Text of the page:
These are the pertinent questions that have been swimming in my mind lately, which I have no promising answers to. I need to talk to someone about this, but who would listen? THAT is often my issue. Sure, I can talk to my few best friends but we don’t talk often mostly because we are thousands of miles apart and that we each have our own lives.

And I think that because I spent so much time practically alone growing up, I feel that I failed in building relationships or at least, learning to do so. I feel that I failed in getting people to trust me. I feel that now I have to start from ground zero. I need to learn to create lasting friendships. I need to learn to speak up and share my thoughts.

You have no idea how many times I think of bashing my head against a wall. That’s how frustrated I am with myself. Don’t get me wrong, I have learnt to love myself. Those lonely years weren’t for nothing. I did spend a good amount of time thinking and evaluating my strengths and weaknesses. And finally, now, I know what I need to do.


God willing, I shall overcome this obstacle and many others. All I really truly need is support and encouragement. I need people who genuinely care for me and not just say that they care. I want to engage in constructive conversations with them. I need them to be patient with my stuttering and pauses.

But for now, I guess talking in front of the camera and posting on YouTube would have to do. At least, I would be able to edit and cut out the awkward pauses. And there may be a better chance that people would take the time to sit down and listen to what I have to say on YouTube—if I sound smart or interesting enough and look pleasing enough.




A Sunny Sunday

I have been in this group meeting for two and a half hours. My shoes are off and I am sitting cross-legged on this swivel chair. I do not care if my feet stink through my socks nor do I care if my continuous swivelling from side to side irritates my colleagues. When I am sitting on a mobile chair whilst having a conversation, I like to move about because it gives my mind the illusion of activity. I am conscious of this peculiar habit of mine and I quite embrace it.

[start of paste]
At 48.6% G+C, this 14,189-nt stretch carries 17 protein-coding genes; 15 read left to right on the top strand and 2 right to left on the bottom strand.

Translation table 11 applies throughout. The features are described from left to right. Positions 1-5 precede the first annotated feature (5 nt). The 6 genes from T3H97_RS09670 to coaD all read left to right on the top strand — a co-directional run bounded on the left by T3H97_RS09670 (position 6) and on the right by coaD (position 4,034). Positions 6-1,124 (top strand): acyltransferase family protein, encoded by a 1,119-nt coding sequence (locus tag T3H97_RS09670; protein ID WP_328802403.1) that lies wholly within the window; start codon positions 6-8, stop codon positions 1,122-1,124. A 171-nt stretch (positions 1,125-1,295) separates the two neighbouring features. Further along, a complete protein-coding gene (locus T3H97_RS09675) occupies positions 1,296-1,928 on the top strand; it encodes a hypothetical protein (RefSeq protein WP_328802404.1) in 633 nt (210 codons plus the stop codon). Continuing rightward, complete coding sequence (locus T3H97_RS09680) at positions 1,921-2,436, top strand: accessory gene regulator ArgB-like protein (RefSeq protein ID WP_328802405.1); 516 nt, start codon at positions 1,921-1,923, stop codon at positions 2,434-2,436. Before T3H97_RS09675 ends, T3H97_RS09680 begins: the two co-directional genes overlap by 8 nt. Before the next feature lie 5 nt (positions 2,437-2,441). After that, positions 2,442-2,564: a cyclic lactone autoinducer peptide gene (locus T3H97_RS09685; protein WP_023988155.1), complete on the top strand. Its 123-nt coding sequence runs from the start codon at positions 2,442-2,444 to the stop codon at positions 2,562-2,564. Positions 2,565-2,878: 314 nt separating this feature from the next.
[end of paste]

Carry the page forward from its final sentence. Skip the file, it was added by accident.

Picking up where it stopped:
We have been discussing Bovine Tuberculosis in the UK and how best to control it, as we have done since October. We have exhaustively researched arguments pertaining the topic  and have basically come to the conclusion that the disease needs to be controlled by a mix of strategies i.e. culling, vaccination and biosecurity. Those strategies are currently being carried out albeit quite ineffectively and rather incongruently. So, we have put our recommendations forward despite not having much authority on the matter.

I find it rather amusing thinking how much politics are involved in the science, and how science tends to ignore the social aspect of the problem to a certain extent. Nonetheless, we have gathered with our knowledge of the complex facts and twisted propaganda to thoroughly prepare our presentation slides for the assessed oral presentation on Friday.

Today is Sunday the sixth. A bright, sunny Sunday.


I am the kind of person who trusts her instincts. I texted Su on Thursday.

Me: There’s some sort of exhibition at the Botanical Garden this weekend. Would you like to   join me on Sunday?

Su: Yeah, sure!

And so after the rather productive meeting about cattle and badgers, I meet Su outside the library at 1 pm.

We climb the steep Cardiac Hill, which is a 45-degree pathway that connects the main Science Site to the Biology and Psychology departments 600 meters above ground level. I might be exaggerating but it’s basically a climb that is not for the weak. And don’t ask me why those departments decided that they are so mighty as to be isolated from the rest!

The Botanical Gardens is located near those departments. We enter the gift shop and café and out through the other side without much glancing at the food being served lest we get tempted by the strong aroma of bread and coffee. No one stops us to check whether we are actually students who are allowed to go in for free. But what about other guests? Don’t they need to pay an entrance fee? It doesn’t seem like it.

We absent-mindedly follow the pathway while exchanging trivial updates on each other. It has been a while since we last hung out and each of us has been busy with work, especially our respective laboratory practical sessions. I personally have mixed feelings and opinions about my lab sessions, but Su seems to be enjoying hers.